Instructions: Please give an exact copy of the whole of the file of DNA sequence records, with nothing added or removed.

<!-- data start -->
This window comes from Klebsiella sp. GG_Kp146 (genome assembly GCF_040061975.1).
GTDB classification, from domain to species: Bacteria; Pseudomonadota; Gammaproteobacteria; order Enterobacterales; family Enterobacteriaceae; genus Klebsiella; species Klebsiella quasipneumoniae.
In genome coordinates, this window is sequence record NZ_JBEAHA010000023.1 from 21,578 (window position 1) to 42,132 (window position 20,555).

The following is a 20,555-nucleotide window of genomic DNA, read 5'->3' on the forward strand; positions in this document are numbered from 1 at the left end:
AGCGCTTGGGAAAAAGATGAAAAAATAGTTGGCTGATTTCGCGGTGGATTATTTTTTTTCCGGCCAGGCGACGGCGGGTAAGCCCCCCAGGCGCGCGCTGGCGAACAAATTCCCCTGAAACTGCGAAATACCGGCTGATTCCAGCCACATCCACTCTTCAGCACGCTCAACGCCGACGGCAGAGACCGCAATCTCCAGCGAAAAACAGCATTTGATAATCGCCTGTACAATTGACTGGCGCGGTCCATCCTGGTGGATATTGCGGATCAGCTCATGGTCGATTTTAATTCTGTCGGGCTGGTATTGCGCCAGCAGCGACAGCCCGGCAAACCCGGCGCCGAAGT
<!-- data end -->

This window comes from Klebsiella sp. GG_Kp146 (genome assembly GCF_040061975.1).
GTDB classification, from domain to species: Bacteria; Pseudomonadota; Gammaproteobacteria; order Enterobacterales; family Enterobacteriaceae; genus Klebsiella; species Klebsiella quasipneumoniae.
In genome coordinates, this window is sequence record NZ_JBEAHA010000023.1 from 21,578 (window position 1) to 42,132 (window position 20,555).

The following is a 20,555-nucleotide window of genomic DNA, read 5'->3' on the forward strand; positions in this document are numbered from 1 at the left end:
AGCGCTTGGGAAAAAGATGAAAAAATAGTTGGCTGATTTCGCGGTGGATTATTTTTTTTCCGGCCAGGCGACGGCGGGTAAGCCCCCCAGGCGCGCGCTGGCGAACAAATTCCCCTGAAACTGCGAAATACCGGCTGATTCCAGCCACATCCACTCTTCAGCACGCTCAACGCCGACGGCAGAGACCGCAATCTCCAGCGAAAAACAGCATTTGATAATCGCCTGTACAATTGACTGGCGCGGTCCATCCTGGTGGATATTGCGGATCAGCTCATGGTCGATTTTAATTCTGTCGGGCTGGTATTGCGCCAGCAGCGACAGCCCGGCAAACCCGGCGCCGAAGT